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I completed an undergraduate degree in Biology from the University of Southampton in 2008 before undertaking a masters degree in Plant Diversity at the University of Reading. My research interests include plant interactions, biodiversity and conservation and I have previously published work on the effect of light pollution on the ability of male glow worms (Lampyris noctiluca) to locate females.
I joined the Royal Horticultural Society as a PhD student in 2011, collecting soil biodiversity data from the ‘Plants for Bugs’ project to explore the impact of plant vegetation origin on soil biodiversity and ecosystem function. In my current role at the RHS, as a scientist in plant health, I have had the opportunity to continue this research and am currently assisting on a project exploring resource provision for pollinating insects in gardens.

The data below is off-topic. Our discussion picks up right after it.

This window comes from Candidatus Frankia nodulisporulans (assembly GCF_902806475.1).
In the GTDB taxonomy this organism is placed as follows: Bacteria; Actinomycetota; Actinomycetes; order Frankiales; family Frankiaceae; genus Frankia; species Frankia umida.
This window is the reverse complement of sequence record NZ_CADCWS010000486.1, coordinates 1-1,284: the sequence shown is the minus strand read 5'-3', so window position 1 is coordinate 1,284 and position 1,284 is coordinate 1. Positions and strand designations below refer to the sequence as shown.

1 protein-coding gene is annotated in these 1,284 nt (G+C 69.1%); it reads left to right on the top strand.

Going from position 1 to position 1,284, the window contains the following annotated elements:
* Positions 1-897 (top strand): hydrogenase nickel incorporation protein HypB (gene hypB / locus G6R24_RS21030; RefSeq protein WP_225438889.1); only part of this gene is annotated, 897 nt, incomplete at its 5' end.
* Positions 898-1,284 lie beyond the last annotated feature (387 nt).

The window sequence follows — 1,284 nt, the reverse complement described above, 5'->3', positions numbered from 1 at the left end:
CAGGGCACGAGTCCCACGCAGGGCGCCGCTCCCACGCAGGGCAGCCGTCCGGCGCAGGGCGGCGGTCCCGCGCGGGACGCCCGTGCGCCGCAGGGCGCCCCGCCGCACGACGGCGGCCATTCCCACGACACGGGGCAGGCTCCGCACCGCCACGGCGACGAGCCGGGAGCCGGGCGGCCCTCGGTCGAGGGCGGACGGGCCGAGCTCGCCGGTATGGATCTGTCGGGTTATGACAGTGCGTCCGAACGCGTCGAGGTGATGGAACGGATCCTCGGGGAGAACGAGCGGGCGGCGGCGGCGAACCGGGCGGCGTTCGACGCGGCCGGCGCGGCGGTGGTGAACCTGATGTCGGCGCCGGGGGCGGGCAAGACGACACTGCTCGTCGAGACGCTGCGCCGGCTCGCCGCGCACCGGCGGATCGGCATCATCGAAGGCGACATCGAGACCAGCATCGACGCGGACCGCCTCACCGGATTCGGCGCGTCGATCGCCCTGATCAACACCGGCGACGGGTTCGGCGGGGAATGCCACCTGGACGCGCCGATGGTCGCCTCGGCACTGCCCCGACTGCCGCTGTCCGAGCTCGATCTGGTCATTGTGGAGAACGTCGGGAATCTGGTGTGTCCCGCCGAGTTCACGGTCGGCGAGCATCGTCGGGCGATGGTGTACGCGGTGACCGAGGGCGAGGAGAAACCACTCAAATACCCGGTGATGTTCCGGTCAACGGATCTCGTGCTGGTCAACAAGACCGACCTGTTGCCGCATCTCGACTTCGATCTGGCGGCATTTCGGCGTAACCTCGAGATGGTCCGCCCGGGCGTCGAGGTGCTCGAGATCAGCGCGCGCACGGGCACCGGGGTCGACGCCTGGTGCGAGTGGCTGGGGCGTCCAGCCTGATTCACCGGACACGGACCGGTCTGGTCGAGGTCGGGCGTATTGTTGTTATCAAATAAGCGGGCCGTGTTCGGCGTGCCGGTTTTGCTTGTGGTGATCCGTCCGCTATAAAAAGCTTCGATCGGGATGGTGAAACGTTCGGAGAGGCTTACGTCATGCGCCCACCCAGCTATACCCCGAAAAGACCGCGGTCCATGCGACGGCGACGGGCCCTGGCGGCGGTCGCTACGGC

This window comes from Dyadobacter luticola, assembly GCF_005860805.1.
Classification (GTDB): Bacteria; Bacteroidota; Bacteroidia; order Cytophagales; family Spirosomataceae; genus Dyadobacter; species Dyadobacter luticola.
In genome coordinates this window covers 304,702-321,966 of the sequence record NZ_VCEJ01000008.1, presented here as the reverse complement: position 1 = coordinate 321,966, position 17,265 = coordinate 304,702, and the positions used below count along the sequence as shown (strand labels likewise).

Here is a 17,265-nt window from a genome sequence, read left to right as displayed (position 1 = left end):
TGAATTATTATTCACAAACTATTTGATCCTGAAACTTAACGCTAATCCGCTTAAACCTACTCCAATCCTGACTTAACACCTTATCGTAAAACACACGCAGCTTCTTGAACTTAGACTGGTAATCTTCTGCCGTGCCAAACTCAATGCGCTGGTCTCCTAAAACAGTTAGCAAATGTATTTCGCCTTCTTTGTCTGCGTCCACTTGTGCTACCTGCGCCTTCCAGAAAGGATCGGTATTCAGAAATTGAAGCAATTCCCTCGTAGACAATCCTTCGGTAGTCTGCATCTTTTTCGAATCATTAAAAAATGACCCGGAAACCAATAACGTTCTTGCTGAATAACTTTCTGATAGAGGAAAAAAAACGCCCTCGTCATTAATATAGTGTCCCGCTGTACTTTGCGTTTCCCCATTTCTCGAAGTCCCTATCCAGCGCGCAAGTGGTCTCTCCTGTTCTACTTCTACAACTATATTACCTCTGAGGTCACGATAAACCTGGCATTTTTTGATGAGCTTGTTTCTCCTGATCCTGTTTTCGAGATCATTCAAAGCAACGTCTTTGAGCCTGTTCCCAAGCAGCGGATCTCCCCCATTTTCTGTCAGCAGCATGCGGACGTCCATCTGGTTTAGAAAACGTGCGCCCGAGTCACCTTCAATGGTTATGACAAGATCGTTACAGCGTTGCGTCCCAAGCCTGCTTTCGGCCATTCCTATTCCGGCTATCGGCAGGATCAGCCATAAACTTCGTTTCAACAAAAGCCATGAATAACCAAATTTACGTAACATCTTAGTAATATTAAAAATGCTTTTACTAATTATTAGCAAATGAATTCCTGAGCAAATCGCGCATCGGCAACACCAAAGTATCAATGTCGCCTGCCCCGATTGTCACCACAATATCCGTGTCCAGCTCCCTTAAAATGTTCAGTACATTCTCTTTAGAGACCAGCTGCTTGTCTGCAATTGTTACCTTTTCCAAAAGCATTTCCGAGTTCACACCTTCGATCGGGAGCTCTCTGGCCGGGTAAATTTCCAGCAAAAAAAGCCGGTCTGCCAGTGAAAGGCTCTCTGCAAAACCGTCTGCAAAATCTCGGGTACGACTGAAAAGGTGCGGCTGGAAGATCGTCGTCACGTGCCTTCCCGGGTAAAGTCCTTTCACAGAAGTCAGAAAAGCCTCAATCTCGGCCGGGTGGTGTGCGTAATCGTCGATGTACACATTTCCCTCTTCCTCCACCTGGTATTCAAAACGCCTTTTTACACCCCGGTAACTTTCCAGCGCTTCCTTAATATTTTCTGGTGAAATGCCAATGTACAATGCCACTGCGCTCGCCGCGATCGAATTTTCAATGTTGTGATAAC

Stephanie Bird (RHS Staff)
Carrot fly - getting to the root of the problem
Help us identify pollinator-friendly plants
Act 2 - the continued experiment trialling different methods of combating the pesky carrot fly
Take part in a new survey that peeks over the garden fence to discover which pollinator-friendl
The Royal Horticultural Society is the UK’s leading gardening charity. We aim to enrich everyone’s life through plants, and make the UK a greener and more beautiful place.